Ben Peek (benpeek) wrote,
Ben Peek

if i had a life, i'd be anywhere else right now. but i have no life, and thus i am here, typing this little bit about stadium australia.

it's born out of the essay 'stadium australia: the opera house of the west?' by charles pickett. pickett is a curator at the powerhouse museum, and quite clearly, he's one of those people located in on the non-western suburbs side of sydney who like to make bold statements about the western suburbs, as the one which in is his title is. i should probably come up with a term for people like pickett, such as idiot, just plain stupid, or possessed of a sort of xenophobia that is located within sydney. but the last one is probably incorrect. i like idiot.

stadium australia, to begin with, isn't really located in the western suburbs. it's on the outer of the western city, right before the tiled roofs of the urban experience start to spread out. it's main failure, in debate at least, is as pickett identifies:

'in the case of stadium australia, this debate has been refracted by the cultural distance between sydney's intelligentsia and professional sport. much of the debate about olympic architecture is conducted by people with little experience of these types of buildings and the events they host--and sometimes a fundamental mistrust of their purpose.'

which is, at least in my opinion, a rather arrogant point of view. of course those sports writers and such can't comment on the stadium properly. but he is right that it does identify a divide, but it isn't some cultural divide, just one of organisations with two different ideological discourses. sports writers are not going to say no to a new, giant stadium; academics are always going to critique such a thing, and say that it does not serve the entire community.

pickett identifies this briefly. he states that, in the case of rugby league, the stadium will never fill to capacity due to the fact that 'stadium australia is only useful for occasional large events, and hence will struggle for profitability. there are simply too many stadiums in sydney appropriate for sub-30,000 crowds.' it's unclear in the essay if pickett himself believes this to be true, or simply as a years why the shares have not floated to a grand total.

ignoring the fact that i know nothing about shares, investing in the private corporation that is responsible for stadium australia, does not seem to be a wise investment of my money. but this is because i know nothing about shares, and maybe the 'average punters' of pickett's world do not either.

however, the biggest thing that pickett has missed, is the tribal like focus of sport following. rugby league, for example, is a sport situated around sydney, but its support is given to the teams of a certain area, and while ruby league is the most popular of sports, these supporters do not gather in one place, for one team, unless it is at the grand final or something else of which is utterly devoid of interest to me. (i felt the need to defend myself as i write this. sad, but true. i've no interest in sport at all.) for the rest of the season, supporters of rugby spread out across the landscape of sydney, meeting to support their teams in the areas they will find themselves. and, often, support will be strongest for the team that is local and playing in the local stadium. think of it is a smaller version of patriotism. use south sydney as a disgusting example of this patriotism, where more people got up and marched for a football team, than for cancer.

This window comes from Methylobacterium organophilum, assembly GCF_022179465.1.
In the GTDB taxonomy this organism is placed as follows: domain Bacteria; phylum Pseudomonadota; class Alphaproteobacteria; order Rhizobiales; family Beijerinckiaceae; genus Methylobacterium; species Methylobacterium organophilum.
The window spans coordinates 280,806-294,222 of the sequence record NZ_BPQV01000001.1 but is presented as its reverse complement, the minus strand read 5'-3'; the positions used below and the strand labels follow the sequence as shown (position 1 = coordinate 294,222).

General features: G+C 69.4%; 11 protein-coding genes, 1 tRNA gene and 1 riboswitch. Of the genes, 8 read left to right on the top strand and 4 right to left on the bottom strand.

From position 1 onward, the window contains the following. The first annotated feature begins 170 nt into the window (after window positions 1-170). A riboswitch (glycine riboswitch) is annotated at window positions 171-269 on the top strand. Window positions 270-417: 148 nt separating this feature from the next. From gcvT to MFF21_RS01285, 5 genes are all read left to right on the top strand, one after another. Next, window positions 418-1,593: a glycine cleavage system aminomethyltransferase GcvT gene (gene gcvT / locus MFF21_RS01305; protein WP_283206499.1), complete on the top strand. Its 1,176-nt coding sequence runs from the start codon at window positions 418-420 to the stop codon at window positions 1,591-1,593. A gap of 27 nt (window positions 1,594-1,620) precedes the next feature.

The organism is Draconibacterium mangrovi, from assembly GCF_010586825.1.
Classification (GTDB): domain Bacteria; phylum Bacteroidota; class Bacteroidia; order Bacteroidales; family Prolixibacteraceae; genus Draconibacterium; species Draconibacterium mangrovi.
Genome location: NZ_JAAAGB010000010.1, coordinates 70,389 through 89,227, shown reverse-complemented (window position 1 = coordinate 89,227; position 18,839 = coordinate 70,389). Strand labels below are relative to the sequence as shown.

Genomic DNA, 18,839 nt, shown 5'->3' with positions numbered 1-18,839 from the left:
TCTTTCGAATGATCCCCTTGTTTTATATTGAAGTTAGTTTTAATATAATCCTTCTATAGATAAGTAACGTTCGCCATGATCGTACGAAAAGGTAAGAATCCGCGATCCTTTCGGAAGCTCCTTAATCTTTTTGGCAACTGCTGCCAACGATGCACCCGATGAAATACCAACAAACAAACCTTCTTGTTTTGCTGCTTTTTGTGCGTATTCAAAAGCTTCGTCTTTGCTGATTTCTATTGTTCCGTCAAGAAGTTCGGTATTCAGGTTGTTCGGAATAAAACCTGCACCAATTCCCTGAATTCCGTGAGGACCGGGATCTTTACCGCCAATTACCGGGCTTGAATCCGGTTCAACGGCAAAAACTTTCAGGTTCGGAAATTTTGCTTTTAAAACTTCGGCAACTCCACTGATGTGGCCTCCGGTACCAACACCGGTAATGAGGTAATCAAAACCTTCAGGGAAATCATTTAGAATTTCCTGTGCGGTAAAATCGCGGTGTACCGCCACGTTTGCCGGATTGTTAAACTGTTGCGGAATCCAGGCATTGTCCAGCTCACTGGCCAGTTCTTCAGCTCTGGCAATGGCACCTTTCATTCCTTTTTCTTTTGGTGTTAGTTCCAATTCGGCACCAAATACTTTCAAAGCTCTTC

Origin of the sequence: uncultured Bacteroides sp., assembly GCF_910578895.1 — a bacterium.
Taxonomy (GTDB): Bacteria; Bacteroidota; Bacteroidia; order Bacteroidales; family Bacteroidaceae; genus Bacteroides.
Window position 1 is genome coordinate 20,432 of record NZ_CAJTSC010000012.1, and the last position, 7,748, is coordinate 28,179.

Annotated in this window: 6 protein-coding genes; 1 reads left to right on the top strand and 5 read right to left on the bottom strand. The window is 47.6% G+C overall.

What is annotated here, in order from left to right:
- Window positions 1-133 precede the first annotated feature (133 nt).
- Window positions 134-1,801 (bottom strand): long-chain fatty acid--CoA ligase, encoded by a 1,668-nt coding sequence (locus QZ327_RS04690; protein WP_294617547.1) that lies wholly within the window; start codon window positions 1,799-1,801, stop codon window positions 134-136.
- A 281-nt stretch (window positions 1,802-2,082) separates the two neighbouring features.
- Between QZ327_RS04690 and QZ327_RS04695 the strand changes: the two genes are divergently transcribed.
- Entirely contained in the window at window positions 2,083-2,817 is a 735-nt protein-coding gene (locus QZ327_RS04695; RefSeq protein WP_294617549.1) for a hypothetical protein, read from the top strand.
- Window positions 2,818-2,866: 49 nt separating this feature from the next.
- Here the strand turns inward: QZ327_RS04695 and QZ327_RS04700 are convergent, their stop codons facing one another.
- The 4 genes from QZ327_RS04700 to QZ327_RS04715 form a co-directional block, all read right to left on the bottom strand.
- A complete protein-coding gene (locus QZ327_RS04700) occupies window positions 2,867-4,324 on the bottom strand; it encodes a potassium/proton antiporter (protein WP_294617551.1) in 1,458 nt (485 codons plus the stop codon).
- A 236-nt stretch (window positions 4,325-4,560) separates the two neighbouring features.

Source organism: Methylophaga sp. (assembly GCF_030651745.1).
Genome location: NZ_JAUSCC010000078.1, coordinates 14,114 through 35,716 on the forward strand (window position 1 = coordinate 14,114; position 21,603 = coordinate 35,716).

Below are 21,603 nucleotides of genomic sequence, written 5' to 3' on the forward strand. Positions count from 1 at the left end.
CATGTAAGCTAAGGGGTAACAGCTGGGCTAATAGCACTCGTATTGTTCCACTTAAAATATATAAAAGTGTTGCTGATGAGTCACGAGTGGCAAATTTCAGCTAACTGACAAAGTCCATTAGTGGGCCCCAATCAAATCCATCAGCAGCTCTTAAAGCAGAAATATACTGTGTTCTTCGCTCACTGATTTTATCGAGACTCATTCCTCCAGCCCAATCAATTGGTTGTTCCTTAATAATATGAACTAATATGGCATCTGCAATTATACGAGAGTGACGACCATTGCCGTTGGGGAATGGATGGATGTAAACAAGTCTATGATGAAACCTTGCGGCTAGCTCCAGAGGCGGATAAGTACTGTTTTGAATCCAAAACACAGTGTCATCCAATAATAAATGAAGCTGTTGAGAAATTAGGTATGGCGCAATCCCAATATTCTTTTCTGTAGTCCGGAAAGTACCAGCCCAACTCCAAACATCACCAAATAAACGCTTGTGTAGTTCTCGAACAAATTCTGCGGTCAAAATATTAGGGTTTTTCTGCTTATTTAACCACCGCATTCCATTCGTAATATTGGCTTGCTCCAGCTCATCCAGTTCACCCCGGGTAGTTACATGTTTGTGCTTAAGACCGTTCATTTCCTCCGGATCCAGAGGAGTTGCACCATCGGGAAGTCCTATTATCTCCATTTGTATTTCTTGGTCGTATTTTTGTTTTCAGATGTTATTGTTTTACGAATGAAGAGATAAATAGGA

stadium australia, set where it is on the edge of the suburbs, has no central support mechanism. no tribe. to arrive at it, is to step off a train station and into the steel and glass of an 'event' place, with nothing but silence, bricks, roads, and parking lots around it. it's a sterile little suburb set in the middle of sydney. canberra in australia.

this is why stadium australia is not the new cultural icon for 'the western suburbs' (because no one in the west knows where the opera house is and feels the need to go there; in the east, i hear there is a beach they like, while to the south some diner, and in the north, i hear something about an airport). the support mechanisms of sport are not built to one area, though perhaps pickett is right in saying that it is kept from academia--but then so much is--but this isolation is not for the rest of the country, for which sport spreads out across, in this case, the entire state.

anyhow, i think that is enough of that. soon, why salman rushdie's satanic verses's is about being a foreigner...

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